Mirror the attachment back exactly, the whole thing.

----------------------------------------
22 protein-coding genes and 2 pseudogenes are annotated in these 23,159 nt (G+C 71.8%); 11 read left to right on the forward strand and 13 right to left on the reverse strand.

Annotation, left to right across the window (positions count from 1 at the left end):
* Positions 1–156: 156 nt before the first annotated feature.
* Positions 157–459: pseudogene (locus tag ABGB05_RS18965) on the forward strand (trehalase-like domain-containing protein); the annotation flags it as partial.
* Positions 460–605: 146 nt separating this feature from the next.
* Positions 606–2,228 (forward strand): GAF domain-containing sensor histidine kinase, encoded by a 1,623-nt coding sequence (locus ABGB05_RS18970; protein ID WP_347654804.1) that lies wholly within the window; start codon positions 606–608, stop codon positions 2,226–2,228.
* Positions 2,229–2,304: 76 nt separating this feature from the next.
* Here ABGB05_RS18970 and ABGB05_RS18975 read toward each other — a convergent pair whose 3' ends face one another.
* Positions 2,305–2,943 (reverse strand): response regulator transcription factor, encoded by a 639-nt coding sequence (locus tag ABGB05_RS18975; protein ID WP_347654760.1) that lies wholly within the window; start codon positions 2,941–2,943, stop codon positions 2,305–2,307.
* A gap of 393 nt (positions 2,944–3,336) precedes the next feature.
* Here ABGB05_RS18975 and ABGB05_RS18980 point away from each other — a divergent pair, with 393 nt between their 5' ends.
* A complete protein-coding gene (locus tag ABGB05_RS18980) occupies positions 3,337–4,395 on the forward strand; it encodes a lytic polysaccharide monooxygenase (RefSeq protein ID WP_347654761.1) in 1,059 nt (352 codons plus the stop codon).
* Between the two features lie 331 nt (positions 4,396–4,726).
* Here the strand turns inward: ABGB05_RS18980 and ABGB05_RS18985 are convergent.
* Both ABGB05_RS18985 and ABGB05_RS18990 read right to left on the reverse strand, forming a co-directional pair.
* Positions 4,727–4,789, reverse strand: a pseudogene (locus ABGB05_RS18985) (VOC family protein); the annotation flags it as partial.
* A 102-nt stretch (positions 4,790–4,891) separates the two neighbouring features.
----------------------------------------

22 protein-coding genes and 2 pseudogenes are annotated in these 23,159 nt (G+C 71.8%); 11 read left to right on the forward strand and 13 right to left on the reverse strand.

Annotation, left to right across the window (positions count from 1 at the left end):
* Positions 1–156: 156 nt before the first annotated feature.
* Positions 157–459: pseudogene (locus tag ABGB05_RS18965) on the forward strand (trehalase-like domain-containing protein); the annotation flags it as partial.
* Positions 460–605: 146 nt separating this feature from the next.
* Positions 606–2,228 (forward strand): GAF domain-containing sensor histidine kinase, encoded by a 1,623-nt coding sequence (locus ABGB05_RS18970; protein ID WP_347654804.1) that lies wholly within the window; start codon positions 606–608, stop codon positions 2,226–2,228.
* Positions 2,229–2,304: 76 nt separating this feature from the next.
* Here ABGB05_RS18970 and ABGB05_RS18975 read toward each other — a convergent pair whose 3' ends face one another.
* Positions 2,305–2,943 (reverse strand): response regulator transcription factor, encoded by a 639-nt coding sequence (locus tag ABGB05_RS18975; protein ID WP_347654760.1) that lies wholly within the window; start codon positions 2,941–2,943, stop codon positions 2,305–2,307.
* A gap of 393 nt (positions 2,944–3,336) precedes the next feature.
* Here ABGB05_RS18975 and ABGB05_RS18980 point away from each other — a divergent pair, with 393 nt between their 5' ends.
* A complete protein-coding gene (locus tag ABGB05_RS18980) occupies positions 3,337–4,395 on the forward strand; it encodes a lytic polysaccharide monooxygenase (RefSeq protein ID WP_347654761.1) in 1,059 nt (352 codons plus the stop codon).
* Between the two features lie 331 nt (positions 4,396–4,726).
* Here the strand turns inward: ABGB05_RS18980 and ABGB05_RS18985 are convergent.
* Both ABGB05_RS18985 and ABGB05_RS18990 read right to left on the reverse strand, forming a co-directional pair.
* Positions 4,727–4,789, reverse strand: a pseudogene (locus ABGB05_RS18985) (VOC family protein); the annotation flags it as partial.
* A 102-nt stretch (positions 4,790–4,891) separates the two neighbouring features.